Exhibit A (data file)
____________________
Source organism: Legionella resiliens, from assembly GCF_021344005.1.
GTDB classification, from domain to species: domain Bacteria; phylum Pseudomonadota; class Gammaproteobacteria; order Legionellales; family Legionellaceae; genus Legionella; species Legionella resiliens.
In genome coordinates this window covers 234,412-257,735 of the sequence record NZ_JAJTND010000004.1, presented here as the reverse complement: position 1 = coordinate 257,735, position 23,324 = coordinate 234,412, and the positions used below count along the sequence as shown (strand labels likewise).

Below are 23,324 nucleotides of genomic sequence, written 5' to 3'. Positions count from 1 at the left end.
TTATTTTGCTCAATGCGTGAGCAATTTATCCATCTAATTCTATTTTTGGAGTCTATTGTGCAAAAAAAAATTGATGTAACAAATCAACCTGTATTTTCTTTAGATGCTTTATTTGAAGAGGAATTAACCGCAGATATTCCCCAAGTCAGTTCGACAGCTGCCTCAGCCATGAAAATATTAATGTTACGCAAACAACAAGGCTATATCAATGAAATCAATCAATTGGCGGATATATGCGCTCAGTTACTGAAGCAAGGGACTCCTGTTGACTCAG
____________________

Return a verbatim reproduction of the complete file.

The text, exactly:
Source organism: Legionella resiliens, from assembly GCF_021344005.1.
GTDB classification, from domain to species: domain Bacteria; phylum Pseudomonadota; class Gammaproteobacteria; order Legionellales; family Legionellaceae; genus Legionella; species Legionella resiliens.
In genome coordinates this window covers 234,412-257,735 of the sequence record NZ_JAJTND010000004.1, presented here as the reverse complement: position 1 = coordinate 257,735, position 23,324 = coordinate 234,412, and the positions used below count along the sequence as shown (strand labels likewise).

Below are 23,324 nucleotides of genomic sequence, written 5' to 3'. Positions count from 1 at the left end.
TTATTTTGCTCAATGCGTGAGCAATTTATCCATCTAATTCTATTTTTGGAGTCTATTGTGCAAAAAAAAATTGATGTAACAAATCAACCTGTATTTTCTTTAGATGCTTTATTTGAAGAGGAATTAACCGCAGATATTCCCCAAGTCAGTTCGACAGCTGCCTCAGCCATGAAAATATTAATGTTACGCAAACAACAAGGCTATATCAATGAAATCAATCAATTGGCGGATATATGCGCTCAGTTACTGAAGCAAGGGACTCCTGTTGACTCAG